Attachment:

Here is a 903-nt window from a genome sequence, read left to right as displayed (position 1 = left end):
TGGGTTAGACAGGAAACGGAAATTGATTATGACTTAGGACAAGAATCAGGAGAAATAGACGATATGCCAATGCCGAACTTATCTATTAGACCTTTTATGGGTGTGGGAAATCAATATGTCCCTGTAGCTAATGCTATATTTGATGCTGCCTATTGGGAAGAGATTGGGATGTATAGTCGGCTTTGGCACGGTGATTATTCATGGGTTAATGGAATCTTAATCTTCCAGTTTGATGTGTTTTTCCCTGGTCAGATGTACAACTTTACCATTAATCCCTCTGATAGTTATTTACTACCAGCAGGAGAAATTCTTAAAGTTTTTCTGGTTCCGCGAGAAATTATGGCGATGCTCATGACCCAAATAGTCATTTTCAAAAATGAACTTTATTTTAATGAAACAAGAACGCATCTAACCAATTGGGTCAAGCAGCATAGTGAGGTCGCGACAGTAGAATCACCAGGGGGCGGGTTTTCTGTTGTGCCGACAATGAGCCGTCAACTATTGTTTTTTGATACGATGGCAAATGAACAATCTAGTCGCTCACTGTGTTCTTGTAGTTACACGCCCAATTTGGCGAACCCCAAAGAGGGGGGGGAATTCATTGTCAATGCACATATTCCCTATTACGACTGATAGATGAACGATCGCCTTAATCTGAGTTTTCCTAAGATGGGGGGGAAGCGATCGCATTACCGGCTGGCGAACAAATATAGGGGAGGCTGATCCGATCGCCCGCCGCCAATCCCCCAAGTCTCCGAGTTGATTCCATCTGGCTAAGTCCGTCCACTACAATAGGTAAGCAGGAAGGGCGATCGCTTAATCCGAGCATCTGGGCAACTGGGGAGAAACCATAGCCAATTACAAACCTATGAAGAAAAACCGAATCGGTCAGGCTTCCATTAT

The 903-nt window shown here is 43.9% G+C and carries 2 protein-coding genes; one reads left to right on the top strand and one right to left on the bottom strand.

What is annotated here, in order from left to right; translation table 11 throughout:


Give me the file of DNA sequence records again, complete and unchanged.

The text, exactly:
Here is a 903-nt window from a genome sequence, read left to right as displayed (position 1 = left end):
TGGGTTAGACAGGAAACGGAAATTGATTATGACTTAGGACAAGAATCAGGAGAAATAGACGATATGCCAATGCCGAACTTATCTATTAGACCTTTTATGGGTGTGGGAAATCAATATGTCCCTGTAGCTAATGCTATATTTGATGCTGCCTATTGGGAAGAGATTGGGATGTATAGTCGGCTTTGGCACGGTGATTATTCATGGGTTAATGGAATCTTAATCTTCCAGTTTGATGTGTTTTTCCCTGGTCAGATGTACAACTTTACCATTAATCCCTCTGATAGTTATTTACTACCAGCAGGAGAAATTCTTAAAGTTTTTCTGGTTCCGCGAGAAATTATGGCGATGCTCATGACCCAAATAGTCATTTTCAAAAATGAACTTTATTTTAATGAAACAAGAACGCATCTAACCAATTGGGTCAAGCAGCATAGTGAGGTCGCGACAGTAGAATCACCAGGGGGCGGGTTTTCTGTTGTGCCGACAATGAGCCGTCAACTATTGTTTTTTGATACGATGGCAAATGAACAATCTAGTCGCTCACTGTGTTCTTGTAGTTACACGCCCAATTTGGCGAACCCCAAAGAGGGGGGGGAATTCATTGTCAATGCACATATTCCCTATTACGACTGATAGATGAACGATCGCCTTAATCTGAGTTTTCCTAAGATGGGGGGGAAGCGATCGCATTACCGGCTGGCGAACAAATATAGGGGAGGCTGATCCGATCGCCCGCCGCCAATCCCCCAAGTCTCCGAGTTGATTCCATCTGGCTAAGTCCGTCCACTACAATAGGTAAGCAGGAAGGGCGATCGCTTAATCCGAGCATCTGGGCAACTGGGGAGAAACCATAGCCAATTACAAACCTATGAAGAAAAACCGAATCGGTCAGGCTTCCATTAT

The 903-nt window shown here is 43.9% G+C and carries 2 protein-coding genes; one reads left to right on the top strand and one right to left on the bottom strand.

What is annotated here, in order from left to right; translation table 11 throughout: